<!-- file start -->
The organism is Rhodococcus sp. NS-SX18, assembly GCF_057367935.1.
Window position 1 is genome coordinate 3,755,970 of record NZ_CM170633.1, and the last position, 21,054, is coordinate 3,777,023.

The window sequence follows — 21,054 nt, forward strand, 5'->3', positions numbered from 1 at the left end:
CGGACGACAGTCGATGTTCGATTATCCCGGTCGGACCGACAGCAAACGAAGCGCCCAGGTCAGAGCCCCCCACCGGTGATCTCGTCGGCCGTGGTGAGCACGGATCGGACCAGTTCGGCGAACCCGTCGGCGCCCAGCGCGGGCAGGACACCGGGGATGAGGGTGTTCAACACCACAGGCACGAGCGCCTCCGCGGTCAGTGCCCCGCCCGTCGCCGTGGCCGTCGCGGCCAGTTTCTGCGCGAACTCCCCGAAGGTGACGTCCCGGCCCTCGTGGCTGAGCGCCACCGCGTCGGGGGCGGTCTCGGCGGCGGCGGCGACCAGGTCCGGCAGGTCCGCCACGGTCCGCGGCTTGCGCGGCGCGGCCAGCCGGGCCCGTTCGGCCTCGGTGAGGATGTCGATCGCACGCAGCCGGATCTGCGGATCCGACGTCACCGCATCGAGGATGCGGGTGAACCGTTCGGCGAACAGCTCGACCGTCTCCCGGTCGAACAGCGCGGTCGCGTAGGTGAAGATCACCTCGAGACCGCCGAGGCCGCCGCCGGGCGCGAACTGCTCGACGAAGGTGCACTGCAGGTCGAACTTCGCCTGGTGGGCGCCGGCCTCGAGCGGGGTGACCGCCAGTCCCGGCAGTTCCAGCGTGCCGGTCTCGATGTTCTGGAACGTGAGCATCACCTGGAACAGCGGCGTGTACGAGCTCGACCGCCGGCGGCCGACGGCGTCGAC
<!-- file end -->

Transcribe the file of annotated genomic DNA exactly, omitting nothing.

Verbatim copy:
The organism is Rhodococcus sp. NS-SX18, assembly GCF_057367935.1.
Window position 1 is genome coordinate 3,755,970 of record NZ_CM170633.1, and the last position, 21,054, is coordinate 3,777,023.

The window sequence follows — 21,054 nt, forward strand, 5'->3', positions numbered from 1 at the left end:
CGGACGACAGTCGATGTTCGATTATCCCGGTCGGACCGACAGCAAACGAAGCGCCCAGGTCAGAGCCCCCCACCGGTGATCTCGTCGGCCGTGGTGAGCACGGATCGGACCAGTTCGGCGAACCCGTCGGCGCCCAGCGCGGGCAGGACACCGGGGATGAGGGTGTTCAACACCACAGGCACGAGCGCCTCCGCGGTCAGTGCCCCGCCCGTCGCCGTGGCCGTCGCGGCCAGTTTCTGCGCGAACTCCCCGAAGGTGACGTCCCGGCCCTCGTGGCTGAGCGCCACCGCGTCGGGGGCGGTCTCGGCGGCGGCGGCGACCAGGTCCGGCAGGTCCGCCACGGTCCGCGGCTTGCGCGGCGCGGCCAGCCGGGCCCGTTCGGCCTCGGTGAGGATGTCGATCGCACGCAGCCGGATCTGCGGATCCGACGTCACCGCATCGAGGATGCGGGTGAACCGTTCGGCGAACAGCTCGACCGTCTCCCGGTCGAACAGCGCGGTCGCGTAGGTGAAGATCACCTCGAGACCGCCGAGGCCGCCGCCGGGCGCGAACTGCTCGACGAAGGTGCACTGCAGGTCGAACTTCGCCTGGTGGGCGCCGGCCTCGAGCGGGGTGACCGCCAGTCCCGGCAGTTCCAGCGTGCCGGTCTCGATGTTCTGGAACGTGAGCATCACCTGGAACAGCGGCGTGTACGAGCTCGACCGCCGGCGGCCGACGGCGTCGAC